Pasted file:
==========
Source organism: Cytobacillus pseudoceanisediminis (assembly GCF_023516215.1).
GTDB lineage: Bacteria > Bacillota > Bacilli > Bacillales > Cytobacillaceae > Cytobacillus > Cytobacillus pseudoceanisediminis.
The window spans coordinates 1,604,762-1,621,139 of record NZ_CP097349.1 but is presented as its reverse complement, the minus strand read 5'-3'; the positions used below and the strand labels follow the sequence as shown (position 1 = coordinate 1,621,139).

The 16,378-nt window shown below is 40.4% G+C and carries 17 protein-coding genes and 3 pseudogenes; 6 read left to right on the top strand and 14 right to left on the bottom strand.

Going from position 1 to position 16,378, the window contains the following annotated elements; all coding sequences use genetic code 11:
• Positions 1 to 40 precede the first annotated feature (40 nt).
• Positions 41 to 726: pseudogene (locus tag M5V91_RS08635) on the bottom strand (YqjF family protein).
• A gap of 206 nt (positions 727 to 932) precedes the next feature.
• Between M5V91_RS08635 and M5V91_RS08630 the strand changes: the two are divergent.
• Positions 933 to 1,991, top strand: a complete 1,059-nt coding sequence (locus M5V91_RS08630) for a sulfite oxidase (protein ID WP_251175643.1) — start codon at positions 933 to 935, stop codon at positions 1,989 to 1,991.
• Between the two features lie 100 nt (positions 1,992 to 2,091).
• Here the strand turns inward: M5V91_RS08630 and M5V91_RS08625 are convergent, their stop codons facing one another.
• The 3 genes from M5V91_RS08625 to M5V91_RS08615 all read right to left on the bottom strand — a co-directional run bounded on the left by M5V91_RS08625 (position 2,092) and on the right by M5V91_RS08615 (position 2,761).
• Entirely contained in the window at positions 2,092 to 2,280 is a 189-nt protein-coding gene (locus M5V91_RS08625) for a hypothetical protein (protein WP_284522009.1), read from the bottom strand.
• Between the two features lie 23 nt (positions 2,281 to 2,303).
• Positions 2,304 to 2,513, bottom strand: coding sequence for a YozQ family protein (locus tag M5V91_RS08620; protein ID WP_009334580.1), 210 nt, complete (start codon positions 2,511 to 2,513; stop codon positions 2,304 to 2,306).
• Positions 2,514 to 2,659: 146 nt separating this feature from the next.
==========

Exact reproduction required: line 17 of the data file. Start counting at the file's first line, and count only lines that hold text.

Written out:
• Positions 2,514 to 2,659: 146 nt separating this feature from the next.